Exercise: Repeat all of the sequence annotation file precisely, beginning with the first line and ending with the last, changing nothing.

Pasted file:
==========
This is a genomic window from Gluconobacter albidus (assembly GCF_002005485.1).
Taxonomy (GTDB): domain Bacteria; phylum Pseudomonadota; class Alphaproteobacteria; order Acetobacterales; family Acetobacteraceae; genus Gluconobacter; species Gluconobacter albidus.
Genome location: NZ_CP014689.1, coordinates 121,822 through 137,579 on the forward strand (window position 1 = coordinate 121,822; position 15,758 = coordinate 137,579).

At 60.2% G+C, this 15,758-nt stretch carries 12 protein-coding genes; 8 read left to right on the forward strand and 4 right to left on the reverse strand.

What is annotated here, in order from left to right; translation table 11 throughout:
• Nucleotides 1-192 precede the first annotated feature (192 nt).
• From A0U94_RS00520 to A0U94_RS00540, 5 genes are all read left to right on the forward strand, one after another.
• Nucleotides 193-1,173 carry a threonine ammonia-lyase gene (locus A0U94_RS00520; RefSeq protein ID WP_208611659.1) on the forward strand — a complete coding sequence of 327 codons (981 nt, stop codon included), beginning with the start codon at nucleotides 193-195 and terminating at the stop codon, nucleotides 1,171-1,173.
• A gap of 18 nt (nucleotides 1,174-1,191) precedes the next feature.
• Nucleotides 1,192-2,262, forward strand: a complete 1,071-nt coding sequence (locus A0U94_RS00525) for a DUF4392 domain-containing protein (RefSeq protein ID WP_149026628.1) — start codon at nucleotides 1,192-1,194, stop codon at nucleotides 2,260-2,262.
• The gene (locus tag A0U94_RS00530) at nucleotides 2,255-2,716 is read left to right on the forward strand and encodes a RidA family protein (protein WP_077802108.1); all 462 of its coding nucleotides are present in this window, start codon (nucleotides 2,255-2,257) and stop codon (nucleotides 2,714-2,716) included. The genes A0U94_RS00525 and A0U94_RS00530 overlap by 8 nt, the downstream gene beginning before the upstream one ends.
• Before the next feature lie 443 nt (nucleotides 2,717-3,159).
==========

This is a genomic window from Gluconobacter albidus (assembly GCF_002005485.1).
Taxonomy (GTDB): domain Bacteria; phylum Pseudomonadota; class Alphaproteobacteria; order Acetobacterales; family Acetobacteraceae; genus Gluconobacter; species Gluconobacter albidus.
Genome location: NZ_CP014689.1, coordinates 121,822 through 137,579 on the forward strand (window position 1 = coordinate 121,822; position 15,758 = coordinate 137,579).

At 60.2% G+C, this 15,758-nt stretch carries 12 protein-coding genes; 8 read left to right on the forward strand and 4 right to left on the reverse strand.

What is annotated here, in order from left to right; translation table 11 throughout:
• Nucleotides 1-192 precede the first annotated feature (192 nt).
• From A0U94_RS00520 to A0U94_RS00540, 5 genes are all read left to right on the forward strand, one after another.
• Nucleotides 193-1,173 carry a threonine ammonia-lyase gene (locus A0U94_RS00520; RefSeq protein ID WP_208611659.1) on the forward strand — a complete coding sequence of 327 codons (981 nt, stop codon included), beginning with the start codon at nucleotides 193-195 and terminating at the stop codon, nucleotides 1,171-1,173.
• A gap of 18 nt (nucleotides 1,174-1,191) precedes the next feature.
• Nucleotides 1,192-2,262, forward strand: a complete 1,071-nt coding sequence (locus A0U94_RS00525) for a DUF4392 domain-containing protein (RefSeq protein ID WP_149026628.1) — start codon at nucleotides 1,192-1,194, stop codon at nucleotides 2,260-2,262.
• The gene (locus tag A0U94_RS00530) at nucleotides 2,255-2,716 is read left to right on the forward strand and encodes a RidA family protein (protein WP_077802108.1); all 462 of its coding nucleotides are present in this window, start codon (nucleotides 2,255-2,257) and stop codon (nucleotides 2,714-2,716) included. The genes A0U94_RS00525 and A0U94_RS00530 overlap by 8 nt, the downstream gene beginning before the upstream one ends.
• Before the next feature lie 443 nt (nucleotides 2,717-3,159).